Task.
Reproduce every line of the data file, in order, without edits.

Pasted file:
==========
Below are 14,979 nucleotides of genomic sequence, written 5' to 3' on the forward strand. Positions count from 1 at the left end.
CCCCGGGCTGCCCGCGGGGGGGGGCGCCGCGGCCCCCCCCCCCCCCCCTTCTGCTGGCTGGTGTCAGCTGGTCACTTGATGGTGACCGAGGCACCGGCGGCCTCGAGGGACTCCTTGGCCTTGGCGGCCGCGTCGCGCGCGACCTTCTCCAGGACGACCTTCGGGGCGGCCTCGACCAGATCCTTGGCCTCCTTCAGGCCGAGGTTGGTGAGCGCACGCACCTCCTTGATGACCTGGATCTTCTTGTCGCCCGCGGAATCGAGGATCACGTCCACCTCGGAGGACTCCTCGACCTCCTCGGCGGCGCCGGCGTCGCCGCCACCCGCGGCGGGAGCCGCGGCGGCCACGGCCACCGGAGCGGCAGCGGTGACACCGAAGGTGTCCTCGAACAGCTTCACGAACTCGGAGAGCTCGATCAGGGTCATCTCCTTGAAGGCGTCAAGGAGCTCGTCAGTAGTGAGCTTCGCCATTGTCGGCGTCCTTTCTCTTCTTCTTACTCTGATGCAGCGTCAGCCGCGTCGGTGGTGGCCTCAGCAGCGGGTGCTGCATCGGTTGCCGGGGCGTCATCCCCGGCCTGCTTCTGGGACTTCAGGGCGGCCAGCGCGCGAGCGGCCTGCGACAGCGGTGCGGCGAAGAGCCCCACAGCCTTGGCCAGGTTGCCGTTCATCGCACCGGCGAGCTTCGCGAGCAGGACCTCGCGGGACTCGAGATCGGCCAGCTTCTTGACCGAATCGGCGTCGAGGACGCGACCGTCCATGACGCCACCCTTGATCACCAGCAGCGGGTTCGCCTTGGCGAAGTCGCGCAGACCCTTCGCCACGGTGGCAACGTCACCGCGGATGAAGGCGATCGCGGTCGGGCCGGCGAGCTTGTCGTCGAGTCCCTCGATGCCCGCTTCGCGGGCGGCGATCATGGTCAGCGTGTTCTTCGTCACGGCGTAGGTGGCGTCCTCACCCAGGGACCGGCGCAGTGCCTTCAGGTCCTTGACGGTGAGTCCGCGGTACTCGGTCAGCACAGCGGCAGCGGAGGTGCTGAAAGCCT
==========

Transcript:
Below are 14,979 nucleotides of genomic sequence, written 5' to 3' on the forward strand. Positions count from 1 at the left end.
CCCCGGGCTGCCCGCGGGGGGGGGCGCCGCGGCCCCCCCCCCCCCCCCTTCTGCTGGCTGGTGTCAGCTGGTCACTTGATGGTGACCGAGGCACCGGCGGCCTCGAGGGACTCCTTGGCCTTGGCGGCCGCGTCGCGCGCGACCTTCTCCAGGACGACCTTCGGGGCGGCCTCGACCAGATCCTTGGCCTCCTTCAGGCCGAGGTTGGTGAGCGCACGCACCTCCTTGATGACCTGGATCTTCTTGTCGCCCGCGGAATCGAGGATCACGTCCACCTCGGAGGACTCCTCGACCTCCTCGGCGGCGCCGGCGTCGCCGCCACCCGCGGCGGGAGCCGCGGCGGCCACGGCCACCGGAGCGGCAGCGGTGACACCGAAGGTGTCCTCGAACAGCTTCACGAACTCGGAGAGCTCGATCAGGGTCATCTCCTTGAAGGCGTCAAGGAGCTCGTCAGTAGTGAGCTTCGCCATTGTCGGCGTCCTTTCTCTTCTTCTTACTCTGATGCAGCGTCAGCCGCGTCGGTGGTGGCCTCAGCAGCGGGTGCTGCATCGGTTGCCGGGGCGTCATCCCCGGCCTGCTTCTGGGACTTCAGGGCGGCCAGCGCGCGAGCGGCCTGCGACAGCGGTGCGGCGAAGAGCCCCACAGCCTTGGCCAGGTTGCCGTTCATCGCACCGGCGAGCTTCGCGAGCAGGACCTCGCGGGACTCGAGATCGGCCAGCTTCTTGACCGAATCGGCGTCGAGGACGCGACCGTCCATGACGCCACCCTTGATCACCAGCAGCGGGTTCGCCTTGGCGAAGTCGCGCAGACCCTTCGCCACGGTGGCAACGTCACCGCGGATGAAGGCGATCGCGGTCGGGCCGGCGAGCTTGTCGTCGAGTCCCTCGATGCCCGCTTCGCGGGCGGCGATCATGGTCAGCGTGTTCTTCGTCACGGCGTAGGTGGCGTCCTCACCCAGGGACCGGCGCAGTGCCTTCAGGTCCTTGACGGTGAGTCCGCGGTACTCGGTCAGCACAGCGGCAGCGGAGGTGCTGAAAGCCT